Loot Rascals is a randomizing, roguelike dungeon-crawler that features everything from evil biscuits to collectible cards. At first glance, it’s a familiar premise wrapped in a brightly colored package: You’re a hero who has crash-landed on a strange planet filled with baddies, and it’s up to you to conquer them and the evil bubblegum-looking villain called The Thing Below who has captured your best friend, Big Barry (who is really a jumbo robot head, so no wonder he can’t defend himself).
The plot’s simplicity is one we’ve seen many times before but can be spun a million different ways, and Loot Rascals definitely provides its own refreshing take. For those who are looking for a story-driven plotline, turn away now. But for those who love nonstop gameplay, unexpected twists around every corner, and a true challenge when you play something, then read on.
I read one player describe Loot Rascal as reminiscent of a Saturday morning cartoon, and that description hits the nail on the head. From the strong, cheery shades that illustrate the game’s day cycle to the deep, saturated blue and purple tones that envelop the night, Loot Rascals floods your screen with eye-catching color and animations from the moment you turn on the game.
The character design itself is one to be admired, as there’s no shortage of quirky bad guys to take on as you work your way across the hex-style planet.
Your own character resembles the courageous, plucky kid heroes who ruled 90’s cartoons. I could easily see the colorful space suit and ray gun become a Halloween costume for our hero’s biggest fans, and it’s not hard to envision Loot Rascals plastered across walls in bright posters, paraded around on backpacks, and stacked on shelves at Scholastic Bookfairs.
Even the antagonists of Loot Rascals stand out, and as you play, you’re bound to pick favorites.
Hollow Ponds, the dev studio behind Loot Rascals, makes it clear that they want to take video games back to a time when they revolved heavily around skill, challenge, and the triumph that is only rewarded after hours of hard work and dedication. I don’t play a lot of dungeon crawlers or roguelike, turn-based games, so take it from someone who has no bias or experience clouding their judgment: Loot Rascals presents the type of addictive play that makes parents worry about their kids.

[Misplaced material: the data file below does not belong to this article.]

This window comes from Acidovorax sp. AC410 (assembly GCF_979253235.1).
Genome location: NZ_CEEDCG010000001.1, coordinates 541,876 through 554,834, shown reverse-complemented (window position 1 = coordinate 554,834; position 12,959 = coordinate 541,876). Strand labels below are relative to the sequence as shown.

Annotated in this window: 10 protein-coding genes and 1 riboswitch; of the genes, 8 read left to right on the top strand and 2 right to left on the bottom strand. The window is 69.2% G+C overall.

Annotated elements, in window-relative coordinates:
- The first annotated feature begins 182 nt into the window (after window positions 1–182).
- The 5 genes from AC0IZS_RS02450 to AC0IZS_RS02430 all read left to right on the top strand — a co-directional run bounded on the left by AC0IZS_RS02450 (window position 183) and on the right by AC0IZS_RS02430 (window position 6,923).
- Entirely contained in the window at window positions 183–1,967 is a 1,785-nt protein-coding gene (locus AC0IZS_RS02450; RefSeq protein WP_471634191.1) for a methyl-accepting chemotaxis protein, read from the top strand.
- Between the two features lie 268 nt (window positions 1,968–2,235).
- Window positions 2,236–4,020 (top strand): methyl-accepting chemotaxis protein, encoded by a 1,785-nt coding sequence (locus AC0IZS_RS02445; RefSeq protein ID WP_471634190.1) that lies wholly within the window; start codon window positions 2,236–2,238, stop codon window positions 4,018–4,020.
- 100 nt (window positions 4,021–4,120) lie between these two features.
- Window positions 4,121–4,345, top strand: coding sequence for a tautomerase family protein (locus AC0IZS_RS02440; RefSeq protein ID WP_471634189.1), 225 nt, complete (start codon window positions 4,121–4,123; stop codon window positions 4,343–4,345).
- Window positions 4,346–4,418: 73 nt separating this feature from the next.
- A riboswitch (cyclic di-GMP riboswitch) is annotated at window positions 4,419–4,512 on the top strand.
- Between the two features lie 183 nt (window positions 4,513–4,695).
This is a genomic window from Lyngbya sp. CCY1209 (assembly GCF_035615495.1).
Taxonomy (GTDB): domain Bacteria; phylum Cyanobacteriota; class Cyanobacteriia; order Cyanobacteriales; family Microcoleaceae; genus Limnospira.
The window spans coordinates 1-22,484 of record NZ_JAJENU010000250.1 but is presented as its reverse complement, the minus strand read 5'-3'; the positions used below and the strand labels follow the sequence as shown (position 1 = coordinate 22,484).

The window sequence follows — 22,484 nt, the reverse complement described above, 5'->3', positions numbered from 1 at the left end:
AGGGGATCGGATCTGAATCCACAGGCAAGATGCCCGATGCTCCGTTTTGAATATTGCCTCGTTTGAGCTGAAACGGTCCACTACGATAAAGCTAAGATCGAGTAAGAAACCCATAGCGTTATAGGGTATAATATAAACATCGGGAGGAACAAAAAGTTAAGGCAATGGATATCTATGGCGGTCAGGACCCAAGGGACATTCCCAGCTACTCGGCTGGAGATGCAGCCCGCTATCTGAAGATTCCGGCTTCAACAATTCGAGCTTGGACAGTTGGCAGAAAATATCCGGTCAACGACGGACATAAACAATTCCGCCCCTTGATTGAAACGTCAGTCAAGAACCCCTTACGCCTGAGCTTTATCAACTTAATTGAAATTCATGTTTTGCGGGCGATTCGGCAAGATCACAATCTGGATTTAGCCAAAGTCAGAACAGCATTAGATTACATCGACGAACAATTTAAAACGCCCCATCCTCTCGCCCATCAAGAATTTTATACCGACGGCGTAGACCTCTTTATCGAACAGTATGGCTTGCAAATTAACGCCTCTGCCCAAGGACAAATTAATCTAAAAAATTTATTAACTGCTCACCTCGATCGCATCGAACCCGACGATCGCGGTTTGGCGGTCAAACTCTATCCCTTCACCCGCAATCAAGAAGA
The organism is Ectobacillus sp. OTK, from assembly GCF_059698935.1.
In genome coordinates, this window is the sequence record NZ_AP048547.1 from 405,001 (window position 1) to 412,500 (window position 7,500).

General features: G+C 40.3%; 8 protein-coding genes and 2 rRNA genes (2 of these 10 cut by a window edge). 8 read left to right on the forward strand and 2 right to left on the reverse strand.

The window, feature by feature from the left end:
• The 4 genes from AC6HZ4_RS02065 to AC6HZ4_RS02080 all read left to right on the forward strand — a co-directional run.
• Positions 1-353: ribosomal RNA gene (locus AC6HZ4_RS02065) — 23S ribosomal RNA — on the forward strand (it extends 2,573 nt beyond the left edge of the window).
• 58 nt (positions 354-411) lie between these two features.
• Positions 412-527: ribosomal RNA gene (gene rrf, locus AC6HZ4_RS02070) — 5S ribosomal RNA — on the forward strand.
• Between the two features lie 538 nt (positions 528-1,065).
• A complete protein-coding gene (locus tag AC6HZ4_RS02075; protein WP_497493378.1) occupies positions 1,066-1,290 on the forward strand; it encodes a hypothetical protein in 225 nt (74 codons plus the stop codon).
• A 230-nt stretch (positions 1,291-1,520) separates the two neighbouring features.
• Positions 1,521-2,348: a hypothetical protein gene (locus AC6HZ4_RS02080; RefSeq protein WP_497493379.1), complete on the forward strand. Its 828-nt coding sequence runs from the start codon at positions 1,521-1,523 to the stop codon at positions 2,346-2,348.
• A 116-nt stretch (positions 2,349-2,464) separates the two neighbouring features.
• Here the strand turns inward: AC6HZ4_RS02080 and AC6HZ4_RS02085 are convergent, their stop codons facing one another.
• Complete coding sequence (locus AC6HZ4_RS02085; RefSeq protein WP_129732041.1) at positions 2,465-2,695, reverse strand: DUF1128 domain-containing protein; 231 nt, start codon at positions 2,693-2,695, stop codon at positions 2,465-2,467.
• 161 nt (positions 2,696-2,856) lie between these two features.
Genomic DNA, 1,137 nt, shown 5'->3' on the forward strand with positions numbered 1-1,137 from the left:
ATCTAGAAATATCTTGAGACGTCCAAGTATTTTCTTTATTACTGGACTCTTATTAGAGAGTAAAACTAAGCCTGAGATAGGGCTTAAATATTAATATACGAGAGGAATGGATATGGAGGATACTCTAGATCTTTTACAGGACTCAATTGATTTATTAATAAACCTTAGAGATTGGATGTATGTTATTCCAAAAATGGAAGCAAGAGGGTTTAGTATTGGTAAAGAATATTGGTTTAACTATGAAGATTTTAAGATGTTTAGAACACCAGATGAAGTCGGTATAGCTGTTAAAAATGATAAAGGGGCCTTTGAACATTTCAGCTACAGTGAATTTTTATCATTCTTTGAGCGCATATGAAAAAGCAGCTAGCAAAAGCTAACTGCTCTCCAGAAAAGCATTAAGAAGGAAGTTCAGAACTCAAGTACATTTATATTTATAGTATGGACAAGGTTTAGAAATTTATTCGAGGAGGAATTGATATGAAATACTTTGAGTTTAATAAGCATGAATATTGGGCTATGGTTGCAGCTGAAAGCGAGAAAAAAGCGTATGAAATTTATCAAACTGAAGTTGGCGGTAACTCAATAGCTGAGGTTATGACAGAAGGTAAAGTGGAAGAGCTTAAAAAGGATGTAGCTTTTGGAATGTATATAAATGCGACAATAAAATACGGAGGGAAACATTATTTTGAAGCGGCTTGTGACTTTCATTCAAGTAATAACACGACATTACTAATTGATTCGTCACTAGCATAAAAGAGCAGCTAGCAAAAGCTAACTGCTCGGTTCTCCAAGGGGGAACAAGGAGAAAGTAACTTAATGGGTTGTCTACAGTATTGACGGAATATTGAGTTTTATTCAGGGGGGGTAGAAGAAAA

It’s all-too-easy to get sucked into the constant battle, especially when success in beating an enemy may only lie in collecting one more card to up your attack ability. Cards are where all the strategy lies in Loot Rascals since everything else is completely randomized. This means Area 1 (out of 5) will never be the same no matter how many times you run through it, and while that may sound anxiety-inducing to some, it’s that exact lack of permanence and risk that makes Loot Rascals so enticing.
You will primarily collect two types of cards throughout the game: attack and defense. Each of them offer unique boosts and can have additional bonuses unlocked if you manage to arrange your deck according to each card’s perk’s requirements (like being placed in column four or having a card to its right).
I wish I could offer advice on how to compile an unbeatable deck, but again, since Loot Rascals is a completely randomized game, there’s no telling which cards you’ll get in a single play or how many baddies you’ll have to take down to get the best ones.
Don’t let that deter you from trying the game, though. While the Minecraft-esque permadeath that results in the total absolvement of all your objects and progress may be intimidating, there’s a certain freedom that comes with the promise of eventual total loss. Instead of worrying about being “the best”, Loot Rascals allows you to simply live in the moment and just have fun. All while fighting as hard as you can to reach the end of an area before some disquieted biscuit or bossy robot decides to show you who’s boss.
At $15, Loot Rascals is easily worth its asking price. The game may not be one you play every day, but it’s guaranteed to become a title you can always turn to for a pleasant distraction. That isn’t to say Loot Rascals isn’t capable of being an addictive title; for the roguelike diehards, it’s a surefire hit, and the fact that it’s kid-friendly makes it a game players young and old can both enjoy.